Three weeks after Donald Trump won a historic victory to become the 45th president of the United States, the media postmortems continue.
In particular, the role played by the media and technology industries is coming under heavy scrutiny in the press, with Facebook’s role in the rise of fake newscurrently enjoying considerable coverage. This represents a shift from earlier in the campaign, when the volume of media airtime given to Trump was oftenheld culpable for “The Apprentice” star’s political ascendancy.
In truth, a Trump presidency is – in part – a reflection of the status and evolution of the media and tech industries in 2016. Here are 10 ways that they combined to help Trump capture the White House in a manner not previously possible. Without them, Trump might not have stood a chance.
Inside the tech industry’s role
1) Fake news looks a lot like real news. This is not a new issue, but it’s a hot topic, given the social media-led explosion of the genre. As BuzzFeed found, fake news can spread more quickly than real reporting.
President Obama has weighed in on the problem, as have investigative reporters. And The New York Times found that fake news can “go viral” very quickly, even if it’s started by an unassuming source with a small online following – who subsequently debunks their own false story.
2) Algorithms show us more of what we like, not what we need to know. Amazon, Netflix and Spotify demonstrate how powerful personalization and recommendation engines can be. But these tools also remove serendipity, reducing exposure to anything outside of our comfort zone.
Websites like AllSides, and the Wall Street Journal’s Red vs Blue feed experiment – which let users “See Liberal Facebook and Conservative Facebook, Side by Side” – show how narrow our reading can become, how different the “other side” looks, and how hard it can be to expose ourselves to differing viewpoints, even if we want to.
3) Tech doesn’t automatically discern fact from fiction. Facebook doesn’t have an editor, and Mark Zuckerberg frequently says that Facebook is not a media company. It’s true that Facebook content comes from users and partners, but Facebook is nonetheless a major media distributor.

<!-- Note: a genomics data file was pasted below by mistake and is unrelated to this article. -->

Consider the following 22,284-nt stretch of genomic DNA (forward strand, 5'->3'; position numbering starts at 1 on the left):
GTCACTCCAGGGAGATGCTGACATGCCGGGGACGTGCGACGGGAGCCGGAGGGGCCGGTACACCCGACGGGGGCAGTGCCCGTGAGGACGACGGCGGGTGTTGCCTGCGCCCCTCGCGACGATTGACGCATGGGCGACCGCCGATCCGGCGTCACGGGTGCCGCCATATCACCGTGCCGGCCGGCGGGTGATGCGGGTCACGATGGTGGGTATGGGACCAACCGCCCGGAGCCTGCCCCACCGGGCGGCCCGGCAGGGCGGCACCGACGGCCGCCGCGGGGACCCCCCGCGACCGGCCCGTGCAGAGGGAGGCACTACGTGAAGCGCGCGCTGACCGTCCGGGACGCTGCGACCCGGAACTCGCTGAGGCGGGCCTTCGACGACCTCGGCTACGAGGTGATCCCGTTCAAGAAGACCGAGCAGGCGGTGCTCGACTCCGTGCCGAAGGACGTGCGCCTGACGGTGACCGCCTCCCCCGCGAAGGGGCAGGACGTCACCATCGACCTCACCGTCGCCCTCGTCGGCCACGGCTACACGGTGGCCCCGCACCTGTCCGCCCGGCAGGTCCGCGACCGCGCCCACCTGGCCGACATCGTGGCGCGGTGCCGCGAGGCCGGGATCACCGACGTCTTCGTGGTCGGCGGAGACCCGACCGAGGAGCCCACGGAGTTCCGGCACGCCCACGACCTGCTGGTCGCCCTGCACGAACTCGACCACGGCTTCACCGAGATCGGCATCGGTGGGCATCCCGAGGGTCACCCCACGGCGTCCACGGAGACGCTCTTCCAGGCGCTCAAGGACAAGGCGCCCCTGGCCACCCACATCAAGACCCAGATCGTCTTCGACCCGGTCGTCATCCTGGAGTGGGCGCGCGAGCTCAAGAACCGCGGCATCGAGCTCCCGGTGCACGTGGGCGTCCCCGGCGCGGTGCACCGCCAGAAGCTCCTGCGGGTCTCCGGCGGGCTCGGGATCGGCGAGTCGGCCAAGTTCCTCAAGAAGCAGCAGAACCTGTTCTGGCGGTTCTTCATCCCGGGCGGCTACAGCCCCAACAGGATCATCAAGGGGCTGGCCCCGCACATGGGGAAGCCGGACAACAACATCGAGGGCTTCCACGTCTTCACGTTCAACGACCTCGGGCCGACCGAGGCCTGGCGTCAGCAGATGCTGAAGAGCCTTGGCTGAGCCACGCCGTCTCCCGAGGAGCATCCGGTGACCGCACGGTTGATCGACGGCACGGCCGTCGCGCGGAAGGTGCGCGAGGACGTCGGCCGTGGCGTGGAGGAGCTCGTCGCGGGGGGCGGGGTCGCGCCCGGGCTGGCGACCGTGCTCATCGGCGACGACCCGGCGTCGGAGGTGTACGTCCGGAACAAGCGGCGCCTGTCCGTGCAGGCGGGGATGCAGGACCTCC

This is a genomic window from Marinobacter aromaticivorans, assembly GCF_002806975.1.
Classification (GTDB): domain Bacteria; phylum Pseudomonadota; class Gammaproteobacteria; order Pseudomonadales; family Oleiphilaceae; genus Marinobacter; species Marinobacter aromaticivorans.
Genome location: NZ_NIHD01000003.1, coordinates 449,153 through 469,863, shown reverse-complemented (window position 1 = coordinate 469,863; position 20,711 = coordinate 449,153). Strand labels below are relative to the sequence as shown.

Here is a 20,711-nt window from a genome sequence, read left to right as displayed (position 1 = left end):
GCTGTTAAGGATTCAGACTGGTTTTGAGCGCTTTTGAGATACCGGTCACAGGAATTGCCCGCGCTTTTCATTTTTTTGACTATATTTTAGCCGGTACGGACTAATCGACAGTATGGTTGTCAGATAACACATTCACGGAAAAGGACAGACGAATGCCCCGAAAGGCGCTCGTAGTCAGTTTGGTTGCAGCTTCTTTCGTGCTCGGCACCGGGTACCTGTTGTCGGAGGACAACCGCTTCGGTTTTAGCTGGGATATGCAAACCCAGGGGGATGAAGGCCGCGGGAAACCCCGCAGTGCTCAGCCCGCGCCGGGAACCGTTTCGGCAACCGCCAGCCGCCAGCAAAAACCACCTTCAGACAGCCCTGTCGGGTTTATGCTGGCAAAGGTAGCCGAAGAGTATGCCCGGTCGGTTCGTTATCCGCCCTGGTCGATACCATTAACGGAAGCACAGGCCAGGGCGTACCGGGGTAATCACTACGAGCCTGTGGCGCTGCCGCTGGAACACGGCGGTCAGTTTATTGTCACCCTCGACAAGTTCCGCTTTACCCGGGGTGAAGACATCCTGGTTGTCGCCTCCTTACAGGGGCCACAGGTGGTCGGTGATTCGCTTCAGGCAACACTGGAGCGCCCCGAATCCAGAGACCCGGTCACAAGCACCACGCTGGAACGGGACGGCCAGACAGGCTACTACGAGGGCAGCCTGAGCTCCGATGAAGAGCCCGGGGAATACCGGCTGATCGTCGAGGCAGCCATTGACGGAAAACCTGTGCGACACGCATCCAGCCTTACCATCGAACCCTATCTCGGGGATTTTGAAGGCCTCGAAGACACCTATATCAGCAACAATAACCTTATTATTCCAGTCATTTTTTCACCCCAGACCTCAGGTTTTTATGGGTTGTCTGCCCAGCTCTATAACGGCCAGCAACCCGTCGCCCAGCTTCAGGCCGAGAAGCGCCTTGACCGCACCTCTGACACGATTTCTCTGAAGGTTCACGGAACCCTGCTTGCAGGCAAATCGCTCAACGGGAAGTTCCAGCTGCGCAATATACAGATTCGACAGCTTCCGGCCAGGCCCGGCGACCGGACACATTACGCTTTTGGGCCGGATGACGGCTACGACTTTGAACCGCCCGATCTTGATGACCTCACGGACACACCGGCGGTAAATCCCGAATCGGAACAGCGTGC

More than half of Americans get news from social media; Facebook is the 800-pound gorilla. “The two-thirds of Facebook users who get news there,” Pew notes, “amount to 44 percent of the general population.” But its automatic algorithms can amplify falsehoods, as happened when a false story about Megyn Kelly trended on Facebook this summer.
4) The rise of robots. It’s not just publications and stories that can be fake. Twitter bots can look the same as real Twitter users, spreadingfalsehoods and rumors and amplifying messages (just as humans do). Repeat a lie often enough and – evidence suggests – it becomes accepted as fact. This is just as true online as it is on the campaign trail.
My mother always warned me not to believe everything I read in the papers. We need to instill the same message in our children (and adults) about social media.
5) Tech has helped pull money away from sources of real reporting. Google, Facebook, Craigslist and others have created new advertising markets, diverting traditional ad revenues from newspapers in the process.
Meanwhile, programmatic advertising, which uses computer algorithms to buy – and place – online ads, is changing the advertising dynamic yet again. This canmean companies unintentionally buy ads on sites – such as those from the alt-right – which don’t sit with their brand or values; and that they would not typically choose to support.
The media played its part, too
1) Fewer ad dollars means fewer journalistic boots on the ground. Data from the American Society of News Editors show that in 2015 the total workforce for U.S. daily newspapers was 32,900, down from a peak of 56,400 in 2001. That’s 23,500 jobs lost in 14 years.
Though some of these roles have migrated to online outlets that didn’t exist years ago, this sector is also starting to feel the cold. A reduced workforce has inevitably led to less original journalism, with fewer “on the beat” local reporters, shuttered titles and the rise of media deserts. Cable news, talk radio, social networks and conservative websites – channels that predominantly focus on commentary rather than original reporting – have, in many cases, stepped in to fill these gaps.